Family Law Blog

Is A No Contact Order A Breach of Human Rights?

19 September 2013, by Taylor King Family Law Solicitors

The Court of Appeal in M (Children) [2013] EWCA Civ 1147 took the unusual step over overturning an order for no contact.

A father of three appealed against an order refusing his application for contact. He had a history of criminal convictions related to violent behaviour, including causing grievous bodily harm with intent, and the case had involved significant domestic violence. The mother had eventually left the family home and moved to a refuge with the three sons who had often witnessed their mother’s abuse.

Having heard the evidence the judge was in no doubt of the mother’s truthfulness or her real fear for her personal safety. She found that the father had minimised his behaviour and had not learned anything from courses he attended aimed at addressing his violent behaviour. She held that the father’s continuing behaviour was likely to destabilise the children’s home and security.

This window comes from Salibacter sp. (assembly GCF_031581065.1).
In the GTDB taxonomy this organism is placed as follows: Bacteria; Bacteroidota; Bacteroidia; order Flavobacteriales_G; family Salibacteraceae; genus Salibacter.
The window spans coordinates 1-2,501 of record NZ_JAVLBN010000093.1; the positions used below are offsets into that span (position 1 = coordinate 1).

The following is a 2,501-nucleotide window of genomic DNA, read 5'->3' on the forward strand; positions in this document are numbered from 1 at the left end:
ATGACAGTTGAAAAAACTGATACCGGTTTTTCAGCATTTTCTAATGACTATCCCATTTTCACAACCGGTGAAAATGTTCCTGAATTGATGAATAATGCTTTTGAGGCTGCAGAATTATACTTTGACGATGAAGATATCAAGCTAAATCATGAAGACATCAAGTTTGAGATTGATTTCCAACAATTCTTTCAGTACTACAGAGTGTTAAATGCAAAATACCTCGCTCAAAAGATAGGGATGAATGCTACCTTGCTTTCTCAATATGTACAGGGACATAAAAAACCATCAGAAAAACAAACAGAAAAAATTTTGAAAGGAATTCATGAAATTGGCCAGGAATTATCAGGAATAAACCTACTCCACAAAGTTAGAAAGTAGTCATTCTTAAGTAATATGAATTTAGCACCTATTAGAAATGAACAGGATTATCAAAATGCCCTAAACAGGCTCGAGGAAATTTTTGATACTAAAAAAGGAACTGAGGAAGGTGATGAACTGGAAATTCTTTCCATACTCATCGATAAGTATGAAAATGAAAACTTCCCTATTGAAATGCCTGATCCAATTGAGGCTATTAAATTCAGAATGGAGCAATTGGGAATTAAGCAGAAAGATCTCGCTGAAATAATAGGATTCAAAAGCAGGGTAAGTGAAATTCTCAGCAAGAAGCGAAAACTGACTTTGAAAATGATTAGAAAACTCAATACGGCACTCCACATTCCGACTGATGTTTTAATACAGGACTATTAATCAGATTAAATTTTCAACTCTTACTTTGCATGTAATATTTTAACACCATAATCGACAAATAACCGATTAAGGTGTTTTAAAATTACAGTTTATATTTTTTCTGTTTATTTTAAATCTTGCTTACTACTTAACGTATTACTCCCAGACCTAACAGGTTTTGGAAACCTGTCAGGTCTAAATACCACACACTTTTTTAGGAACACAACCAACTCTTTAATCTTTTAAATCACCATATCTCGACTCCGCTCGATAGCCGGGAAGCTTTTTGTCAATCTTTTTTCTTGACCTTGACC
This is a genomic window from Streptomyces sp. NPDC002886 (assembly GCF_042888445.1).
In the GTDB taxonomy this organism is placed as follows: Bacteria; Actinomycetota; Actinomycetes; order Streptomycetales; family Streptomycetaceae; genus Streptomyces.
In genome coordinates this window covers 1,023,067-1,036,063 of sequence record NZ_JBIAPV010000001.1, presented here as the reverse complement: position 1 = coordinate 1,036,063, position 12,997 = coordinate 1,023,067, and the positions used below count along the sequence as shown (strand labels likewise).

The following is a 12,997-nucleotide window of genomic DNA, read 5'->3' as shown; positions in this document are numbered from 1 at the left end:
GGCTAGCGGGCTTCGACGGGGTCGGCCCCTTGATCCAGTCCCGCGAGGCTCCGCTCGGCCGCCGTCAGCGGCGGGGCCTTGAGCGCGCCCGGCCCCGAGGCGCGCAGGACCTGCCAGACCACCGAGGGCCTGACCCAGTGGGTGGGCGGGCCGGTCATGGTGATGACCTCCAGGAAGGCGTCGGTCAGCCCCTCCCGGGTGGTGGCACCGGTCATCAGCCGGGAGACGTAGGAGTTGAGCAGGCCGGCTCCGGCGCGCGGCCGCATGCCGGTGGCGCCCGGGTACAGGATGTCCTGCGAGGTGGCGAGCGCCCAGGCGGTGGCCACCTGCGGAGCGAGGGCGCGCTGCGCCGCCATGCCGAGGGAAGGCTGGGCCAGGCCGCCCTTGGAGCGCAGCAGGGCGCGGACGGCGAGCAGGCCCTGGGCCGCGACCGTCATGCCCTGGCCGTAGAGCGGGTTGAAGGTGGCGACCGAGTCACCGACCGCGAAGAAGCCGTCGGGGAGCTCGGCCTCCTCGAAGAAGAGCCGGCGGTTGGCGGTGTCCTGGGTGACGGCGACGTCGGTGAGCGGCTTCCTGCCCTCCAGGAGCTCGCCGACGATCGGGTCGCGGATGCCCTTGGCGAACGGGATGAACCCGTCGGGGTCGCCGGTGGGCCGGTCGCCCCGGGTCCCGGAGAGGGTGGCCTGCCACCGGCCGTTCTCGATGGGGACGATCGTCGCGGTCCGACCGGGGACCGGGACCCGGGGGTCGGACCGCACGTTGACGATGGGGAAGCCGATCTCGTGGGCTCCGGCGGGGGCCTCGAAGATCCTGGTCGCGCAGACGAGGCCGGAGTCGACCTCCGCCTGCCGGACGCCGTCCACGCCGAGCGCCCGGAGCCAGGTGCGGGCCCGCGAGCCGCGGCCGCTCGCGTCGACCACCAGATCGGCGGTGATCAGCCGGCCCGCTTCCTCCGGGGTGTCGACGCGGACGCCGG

The Court of Appeal noted that it was exceptionally rare for an appellate court to think about reversing a decision which was based on primary facts.

On appeal, Macur LJ said that the judge’s conclusions were justified and unassailable on appeal but nevertheless careful scrutiny of the outcome was required because such an order was draconian and disproportionate under Article 8 of the European Convention of Human Rights (right to respect for private and family life).

Macur LJ noted that domestic violence, in itself, was not a bar to contact, but should be assessed in the circumstances as a whole.

She concluded that the appeal should succeed on the basis that the judge had failed to consider how the children’s safety and the management of the mother’s anxieties could be achieved under any circumstances of supervision. This was particularly notable given that the judge had stated that “it would be highly desirable if contact could be achieved without undermining other aspects of [the children’s] welfare”.

She stated that in order to reach the conclusion that there should be no contact the court must have considered all reasonable and available avenues which promote the children’s right to family life.